A group of Arabic students recently visited Bryn Mawr's Special Collections to examine rare Arabic and Persian manuscripts, some dating back as far as the 10th century CE. This visit is an annual tradition for second-year students, and is a special opportunity for students to step beyond the textbook and learn firsthand about Middle Eastern artistic and literary traditions.
Bryn Mawr’s Arabic classes are taught five days a week, with two hour-and-a-half grammar sessions and three short drill sessions. While not a major, courses in Arabic fulfill the College’s language requirement and could count towards the Concentration in Middle East Studies Program. The language can be an added asset when studying archaeology, political science, art history, anthropology, and more.
“Our Bi-Co program is special, as it is small but rigorous,” says Manar Darwish, lecturer and program coordinator.
Close up of an illuminated manuscript from the collection
Learning Arabic at Bryn Mawr isn’t just vocabulary lists and grammar lessons. Darwish often calls for a break in the middle of class during which students are encouraged to share their favorite Arabic songs. There are also plenty of extracurricular activities for Arabic students: in addition to visiting Special Collections, students can attend movie nights, field trips, and concerts.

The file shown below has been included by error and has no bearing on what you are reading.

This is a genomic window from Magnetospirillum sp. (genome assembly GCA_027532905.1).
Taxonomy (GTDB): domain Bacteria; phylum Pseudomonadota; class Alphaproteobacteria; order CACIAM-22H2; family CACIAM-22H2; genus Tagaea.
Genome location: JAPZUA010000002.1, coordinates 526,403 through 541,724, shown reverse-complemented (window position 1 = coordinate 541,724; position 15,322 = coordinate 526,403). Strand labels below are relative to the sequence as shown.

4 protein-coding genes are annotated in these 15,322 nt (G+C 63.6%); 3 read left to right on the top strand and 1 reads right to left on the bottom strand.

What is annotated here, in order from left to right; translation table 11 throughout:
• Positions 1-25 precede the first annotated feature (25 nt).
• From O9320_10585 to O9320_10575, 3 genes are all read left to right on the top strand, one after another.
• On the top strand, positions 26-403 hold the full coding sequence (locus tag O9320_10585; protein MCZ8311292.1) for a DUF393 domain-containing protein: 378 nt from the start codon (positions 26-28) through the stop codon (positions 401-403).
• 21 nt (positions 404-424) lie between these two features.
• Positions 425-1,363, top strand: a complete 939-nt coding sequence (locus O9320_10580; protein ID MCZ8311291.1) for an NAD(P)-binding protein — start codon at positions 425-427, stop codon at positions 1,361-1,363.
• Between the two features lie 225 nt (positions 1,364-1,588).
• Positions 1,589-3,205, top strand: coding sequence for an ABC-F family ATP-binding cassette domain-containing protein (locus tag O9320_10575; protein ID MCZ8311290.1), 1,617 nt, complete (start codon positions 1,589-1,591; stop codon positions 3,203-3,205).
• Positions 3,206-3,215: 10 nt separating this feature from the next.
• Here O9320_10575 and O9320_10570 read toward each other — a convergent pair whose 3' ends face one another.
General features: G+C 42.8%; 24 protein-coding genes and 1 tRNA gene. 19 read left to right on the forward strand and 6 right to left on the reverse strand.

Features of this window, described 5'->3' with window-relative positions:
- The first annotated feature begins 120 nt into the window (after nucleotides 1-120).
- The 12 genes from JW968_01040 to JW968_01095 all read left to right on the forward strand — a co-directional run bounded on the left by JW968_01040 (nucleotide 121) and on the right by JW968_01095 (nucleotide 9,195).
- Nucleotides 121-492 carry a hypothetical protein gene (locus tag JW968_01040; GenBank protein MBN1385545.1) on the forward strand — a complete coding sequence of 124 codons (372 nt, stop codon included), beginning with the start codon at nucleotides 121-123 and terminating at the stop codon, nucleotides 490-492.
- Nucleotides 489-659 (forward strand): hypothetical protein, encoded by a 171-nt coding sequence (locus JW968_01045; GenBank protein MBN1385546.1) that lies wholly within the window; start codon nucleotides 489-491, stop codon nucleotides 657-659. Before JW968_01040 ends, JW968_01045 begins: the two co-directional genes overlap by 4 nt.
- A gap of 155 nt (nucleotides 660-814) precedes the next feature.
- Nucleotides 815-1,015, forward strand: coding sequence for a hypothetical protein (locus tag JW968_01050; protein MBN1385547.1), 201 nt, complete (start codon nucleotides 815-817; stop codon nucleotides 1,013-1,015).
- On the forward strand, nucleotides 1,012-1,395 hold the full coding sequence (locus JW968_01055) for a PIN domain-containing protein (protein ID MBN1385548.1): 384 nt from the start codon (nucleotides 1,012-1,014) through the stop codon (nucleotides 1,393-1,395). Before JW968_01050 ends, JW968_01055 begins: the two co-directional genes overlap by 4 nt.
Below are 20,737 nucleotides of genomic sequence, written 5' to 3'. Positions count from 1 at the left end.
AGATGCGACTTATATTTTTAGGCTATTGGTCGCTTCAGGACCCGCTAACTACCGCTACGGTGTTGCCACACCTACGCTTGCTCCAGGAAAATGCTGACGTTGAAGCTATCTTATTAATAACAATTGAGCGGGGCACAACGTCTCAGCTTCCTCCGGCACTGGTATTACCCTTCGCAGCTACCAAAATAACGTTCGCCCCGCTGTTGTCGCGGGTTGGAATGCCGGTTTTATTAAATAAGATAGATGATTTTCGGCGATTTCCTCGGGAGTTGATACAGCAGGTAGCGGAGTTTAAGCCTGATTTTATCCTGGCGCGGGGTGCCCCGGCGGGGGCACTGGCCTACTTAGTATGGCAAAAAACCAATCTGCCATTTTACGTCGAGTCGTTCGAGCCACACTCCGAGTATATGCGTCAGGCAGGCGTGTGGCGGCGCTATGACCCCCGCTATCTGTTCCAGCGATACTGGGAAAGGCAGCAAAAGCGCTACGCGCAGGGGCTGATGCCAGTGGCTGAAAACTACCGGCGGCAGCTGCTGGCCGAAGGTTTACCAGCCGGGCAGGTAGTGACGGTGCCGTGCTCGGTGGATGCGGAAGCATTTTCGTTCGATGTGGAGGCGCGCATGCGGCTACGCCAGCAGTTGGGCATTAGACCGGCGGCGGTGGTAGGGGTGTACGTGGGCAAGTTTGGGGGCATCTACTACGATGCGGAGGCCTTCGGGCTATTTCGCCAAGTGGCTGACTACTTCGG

“Arabic is always thought of as hard to learn, but with perseverance, determination, and encouragement students become proficient in a time not much longer than that needed for other languages," says Darwish. "It is always heartwarming to see the students master the alphabet in a few weeks of the first semester, then to see them writing 10-page analytical papers by the time they graduate.”
In the summers, the Middle Eastern Studies department offers a yearly trip to Jordan. This trip involves intensive Arabic language study, field trips to exciting destinations around Jordan, cultural workshops, content courses on a wide range of subjects, and a five-week externship with a local Jordanian organization.